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There is a notable shift toward more repression and criminalization in sex work policies, in Europe and elsewhere. So-called neo-abolitionism reduces sex work to trafficking, with increased policing and persecution as a result. Punitive “demand reduction” strategies are progressively more popular. These developments call for a review of what we know about the effects of punishing and repressive regimes vis-à-vis sex work. From the evidence presented, sex work repression and criminalization are branded as “waterbed politics” that push and shove sex workers around with an overload of controls and regulations that in the end only make things worse. It is illustrated how criminalization and repression make it less likely that commercial sex is worker-controlled, non-abusive, and non-exploitative. Criminalization is seriously at odds with human rights and public health principles. It is concluded that sex work criminalization is barking up the wrong tree because it is fighting sex instead of crime and it is not offering any solution for the structural conditions that sex work (its ugly sides included) is rooted in. Sex work repression travels a dead-end street and holds no promises whatsoever for a better future. To fight poverty and gendered inequalities, the criminal justice system simply is not the right instrument. The reasons for the persistent stigma on sex work as well as for its present revival are considered.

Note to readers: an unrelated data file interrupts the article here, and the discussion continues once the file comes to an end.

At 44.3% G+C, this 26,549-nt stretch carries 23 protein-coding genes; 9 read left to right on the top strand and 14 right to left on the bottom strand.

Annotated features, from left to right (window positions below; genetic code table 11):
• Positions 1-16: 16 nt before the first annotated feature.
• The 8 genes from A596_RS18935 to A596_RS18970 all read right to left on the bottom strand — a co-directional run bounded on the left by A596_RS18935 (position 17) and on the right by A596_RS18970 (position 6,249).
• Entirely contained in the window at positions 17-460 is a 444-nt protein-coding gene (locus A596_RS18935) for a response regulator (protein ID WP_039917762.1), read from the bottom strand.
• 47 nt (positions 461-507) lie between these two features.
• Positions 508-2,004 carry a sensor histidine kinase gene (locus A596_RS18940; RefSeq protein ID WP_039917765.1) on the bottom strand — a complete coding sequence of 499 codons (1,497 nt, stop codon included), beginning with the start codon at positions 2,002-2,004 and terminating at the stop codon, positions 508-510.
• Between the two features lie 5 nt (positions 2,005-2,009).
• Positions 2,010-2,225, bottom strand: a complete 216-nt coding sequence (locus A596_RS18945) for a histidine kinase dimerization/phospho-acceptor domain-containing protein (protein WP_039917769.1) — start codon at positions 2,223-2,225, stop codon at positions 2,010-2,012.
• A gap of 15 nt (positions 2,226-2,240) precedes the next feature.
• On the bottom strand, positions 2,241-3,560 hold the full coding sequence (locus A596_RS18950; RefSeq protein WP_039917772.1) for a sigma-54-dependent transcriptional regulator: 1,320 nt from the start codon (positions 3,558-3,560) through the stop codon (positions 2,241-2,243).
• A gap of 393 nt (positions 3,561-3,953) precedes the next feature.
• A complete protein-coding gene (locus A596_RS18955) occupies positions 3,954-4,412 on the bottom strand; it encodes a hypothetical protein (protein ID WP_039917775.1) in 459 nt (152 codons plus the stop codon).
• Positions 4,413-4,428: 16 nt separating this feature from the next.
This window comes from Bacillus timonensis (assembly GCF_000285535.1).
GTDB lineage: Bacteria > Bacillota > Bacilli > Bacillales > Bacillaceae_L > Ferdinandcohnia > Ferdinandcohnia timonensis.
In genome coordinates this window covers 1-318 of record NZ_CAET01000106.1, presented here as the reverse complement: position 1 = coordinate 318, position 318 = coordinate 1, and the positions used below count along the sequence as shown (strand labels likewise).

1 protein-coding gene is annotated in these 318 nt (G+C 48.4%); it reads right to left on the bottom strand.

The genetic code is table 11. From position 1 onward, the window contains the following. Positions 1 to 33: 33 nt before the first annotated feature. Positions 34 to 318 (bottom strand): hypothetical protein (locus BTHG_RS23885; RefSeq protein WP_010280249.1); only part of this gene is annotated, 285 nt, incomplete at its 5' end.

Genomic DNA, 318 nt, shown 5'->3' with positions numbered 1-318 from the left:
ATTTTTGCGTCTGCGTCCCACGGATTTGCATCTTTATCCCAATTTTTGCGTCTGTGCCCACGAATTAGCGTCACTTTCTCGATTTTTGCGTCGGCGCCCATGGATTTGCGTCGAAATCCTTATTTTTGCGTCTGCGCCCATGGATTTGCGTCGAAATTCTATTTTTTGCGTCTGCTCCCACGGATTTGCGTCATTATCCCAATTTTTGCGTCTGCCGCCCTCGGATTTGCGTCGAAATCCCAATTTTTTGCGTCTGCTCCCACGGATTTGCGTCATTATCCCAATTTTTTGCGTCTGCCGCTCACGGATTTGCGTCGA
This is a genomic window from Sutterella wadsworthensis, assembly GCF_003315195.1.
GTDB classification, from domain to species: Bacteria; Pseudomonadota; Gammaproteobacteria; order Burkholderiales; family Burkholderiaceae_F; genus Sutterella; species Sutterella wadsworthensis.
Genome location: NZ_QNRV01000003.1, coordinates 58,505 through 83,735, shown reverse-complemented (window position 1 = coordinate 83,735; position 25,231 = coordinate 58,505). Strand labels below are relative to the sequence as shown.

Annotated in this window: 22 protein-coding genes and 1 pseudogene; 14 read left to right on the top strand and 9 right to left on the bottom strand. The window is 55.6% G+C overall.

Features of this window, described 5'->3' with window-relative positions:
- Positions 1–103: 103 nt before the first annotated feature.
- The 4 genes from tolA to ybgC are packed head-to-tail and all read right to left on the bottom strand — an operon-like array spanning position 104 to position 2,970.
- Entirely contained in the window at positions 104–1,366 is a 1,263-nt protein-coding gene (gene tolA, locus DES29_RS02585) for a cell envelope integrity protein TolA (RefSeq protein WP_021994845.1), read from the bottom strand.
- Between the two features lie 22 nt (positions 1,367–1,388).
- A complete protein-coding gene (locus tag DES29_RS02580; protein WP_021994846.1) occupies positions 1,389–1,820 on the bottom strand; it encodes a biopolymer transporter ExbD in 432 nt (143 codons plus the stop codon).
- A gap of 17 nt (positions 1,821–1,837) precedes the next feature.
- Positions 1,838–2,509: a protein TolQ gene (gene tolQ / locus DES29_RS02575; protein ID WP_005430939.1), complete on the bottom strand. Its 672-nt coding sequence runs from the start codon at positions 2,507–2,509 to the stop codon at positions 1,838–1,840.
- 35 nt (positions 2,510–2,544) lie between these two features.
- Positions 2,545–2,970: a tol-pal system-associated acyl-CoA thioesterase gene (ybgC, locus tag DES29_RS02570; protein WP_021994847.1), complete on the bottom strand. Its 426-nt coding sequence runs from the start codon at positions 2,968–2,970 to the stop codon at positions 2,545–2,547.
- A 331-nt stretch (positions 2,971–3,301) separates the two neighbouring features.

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This article analyzes celebrities’ norm entrepreneurship through a specific instance of its enactment: Ashton Kutcher and Demi Moore’s media campaign against human trafficking (the K&M Campaign). Drawing from literatures about celebrities and politics and norm entrepreneurship, and using qualitative-interpretive methods of data collection and analysis, I show how the K&M Campaign provides an early, high-profile example of this norm entrepreneurship that demonstrates why and how celebrities communicate norms to the broader public. To illustrate, I show how changing political-economic conditions have facilitated celebrities’ ascendance in the polity, and I argue that Kutcher and Moore have emerged under these conditions to actively oppose human trafficking. Using their considerable resources, they have promoted an “individual responsibility” norm that instructs the public to avoid coercive sexual and labor activities and trafficking situations. I then argue further that the K&M Campaign provides broader lessons about norms’ fluidity: even when they are seemingly incontrovertible and their entrepreneurial proponents (celebrities) have extensive resources, norms may be contradicted and contentious nonetheless. In this case, by promoting an individual responsibility norm, Kutcher and Moore inadvertently conveyed retrograde gender norms and minimized the importance of broader structural solutions to human trafficking.